Southam in WW1

Centenary Archive

Honouring those who died and all who served


Percy George Shearsby (1898 – 1964)

Percy was just eighteen and he stood only five feet tall when he enlisted in the Royal Flying Corps in April 1916. He was the son of James Shearsby, a Southam man and his wife Ann, from Banbury.  The family lived on Coventry Street and Percy like his father was a quarry worker.

The RFC muster roll of 1916 lists him as K.B.S. (Tele) A. Mechanic 2 and later in 1917 he was promoted to A. Mechanic 3. In 1918 when the RFC became RAF, his medical record stated ‘fit as pilot’ although there appears to be no other evidence that he changed to and trained in that role. Percy was demobbed in February 1919, transferred to the reserve.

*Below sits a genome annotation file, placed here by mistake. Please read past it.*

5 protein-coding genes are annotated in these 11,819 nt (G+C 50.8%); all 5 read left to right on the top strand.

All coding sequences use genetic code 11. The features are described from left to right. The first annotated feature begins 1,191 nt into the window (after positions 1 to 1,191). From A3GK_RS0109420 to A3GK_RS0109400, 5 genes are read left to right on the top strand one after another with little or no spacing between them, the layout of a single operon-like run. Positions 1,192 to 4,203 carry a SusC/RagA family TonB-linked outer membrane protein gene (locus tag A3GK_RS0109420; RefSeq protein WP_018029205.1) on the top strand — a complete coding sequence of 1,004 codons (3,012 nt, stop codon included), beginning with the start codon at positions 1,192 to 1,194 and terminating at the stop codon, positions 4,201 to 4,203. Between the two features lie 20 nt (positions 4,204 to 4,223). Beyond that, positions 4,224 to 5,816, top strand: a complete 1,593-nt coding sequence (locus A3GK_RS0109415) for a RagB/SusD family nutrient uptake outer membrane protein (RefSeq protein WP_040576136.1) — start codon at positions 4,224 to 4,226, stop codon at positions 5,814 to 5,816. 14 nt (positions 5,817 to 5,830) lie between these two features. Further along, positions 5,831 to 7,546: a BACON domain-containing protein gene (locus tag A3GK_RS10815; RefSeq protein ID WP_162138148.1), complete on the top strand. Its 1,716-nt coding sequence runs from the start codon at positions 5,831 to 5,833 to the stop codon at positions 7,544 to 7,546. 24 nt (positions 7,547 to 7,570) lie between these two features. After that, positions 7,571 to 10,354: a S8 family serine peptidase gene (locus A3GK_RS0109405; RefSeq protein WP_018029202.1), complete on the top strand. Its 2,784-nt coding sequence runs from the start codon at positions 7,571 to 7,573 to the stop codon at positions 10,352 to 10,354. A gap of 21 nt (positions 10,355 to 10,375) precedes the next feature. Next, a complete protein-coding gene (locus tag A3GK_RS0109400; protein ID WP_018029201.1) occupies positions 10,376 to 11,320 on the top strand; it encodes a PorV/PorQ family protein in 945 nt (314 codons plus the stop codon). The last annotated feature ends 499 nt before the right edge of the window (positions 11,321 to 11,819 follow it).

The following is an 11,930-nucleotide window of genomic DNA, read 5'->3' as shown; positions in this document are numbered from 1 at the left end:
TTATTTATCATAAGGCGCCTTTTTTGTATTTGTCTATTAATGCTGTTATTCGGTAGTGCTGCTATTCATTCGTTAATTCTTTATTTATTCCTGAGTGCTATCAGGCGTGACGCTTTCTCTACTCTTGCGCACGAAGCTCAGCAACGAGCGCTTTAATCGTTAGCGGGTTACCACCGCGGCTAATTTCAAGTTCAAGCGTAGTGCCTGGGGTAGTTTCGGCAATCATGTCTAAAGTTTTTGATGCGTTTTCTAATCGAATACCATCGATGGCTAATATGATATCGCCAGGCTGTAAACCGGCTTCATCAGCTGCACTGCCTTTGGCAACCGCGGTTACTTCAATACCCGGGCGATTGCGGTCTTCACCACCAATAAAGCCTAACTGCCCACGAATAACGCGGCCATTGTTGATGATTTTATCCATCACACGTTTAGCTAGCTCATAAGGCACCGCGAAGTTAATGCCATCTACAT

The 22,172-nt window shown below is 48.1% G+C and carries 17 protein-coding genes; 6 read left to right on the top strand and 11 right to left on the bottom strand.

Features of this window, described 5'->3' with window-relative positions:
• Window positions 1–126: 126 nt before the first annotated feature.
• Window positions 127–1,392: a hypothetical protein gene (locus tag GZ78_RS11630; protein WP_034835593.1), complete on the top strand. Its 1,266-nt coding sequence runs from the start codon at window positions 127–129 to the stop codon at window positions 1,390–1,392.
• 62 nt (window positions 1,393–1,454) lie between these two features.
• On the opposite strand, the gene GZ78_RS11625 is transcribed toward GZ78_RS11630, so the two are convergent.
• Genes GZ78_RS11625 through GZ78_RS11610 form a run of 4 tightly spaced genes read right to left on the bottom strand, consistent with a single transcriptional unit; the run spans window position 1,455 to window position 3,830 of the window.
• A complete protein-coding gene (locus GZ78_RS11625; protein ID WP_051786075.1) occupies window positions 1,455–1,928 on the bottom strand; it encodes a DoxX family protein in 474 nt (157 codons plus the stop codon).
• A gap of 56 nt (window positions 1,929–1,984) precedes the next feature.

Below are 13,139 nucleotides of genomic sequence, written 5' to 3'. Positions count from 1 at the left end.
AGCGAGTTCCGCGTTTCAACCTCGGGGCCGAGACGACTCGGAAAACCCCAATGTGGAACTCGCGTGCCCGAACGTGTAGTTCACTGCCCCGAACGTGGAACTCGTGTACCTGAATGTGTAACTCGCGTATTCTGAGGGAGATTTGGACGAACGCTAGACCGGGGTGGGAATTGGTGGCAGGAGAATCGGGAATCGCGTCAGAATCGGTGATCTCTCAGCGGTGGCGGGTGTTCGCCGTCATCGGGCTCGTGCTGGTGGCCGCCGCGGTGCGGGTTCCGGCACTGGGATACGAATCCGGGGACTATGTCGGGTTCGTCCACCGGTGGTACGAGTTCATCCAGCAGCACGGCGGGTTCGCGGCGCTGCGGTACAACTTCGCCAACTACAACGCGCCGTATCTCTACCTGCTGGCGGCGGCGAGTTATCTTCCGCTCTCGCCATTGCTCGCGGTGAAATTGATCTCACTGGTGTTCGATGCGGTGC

In 1921 Percy married Agnes Mary daughter of another lime worker John Berry and his wife Martha of George Street, Stockton.

The young couple, Percy and Agnes, did not follow the traditional route of naming their children after themselves; they chose some more modern or unusual names –Clive (b.1922), Nina (b.1924), Sylvia (b.1926), Elizabeth (b.1928), Edmund (b.1931), Mary and Michael (b.1934).

Sadly Agnes died in 1938 leaving Percy with a large young family to bring up. He lived until 1964 and is buried in Southam Churchyard.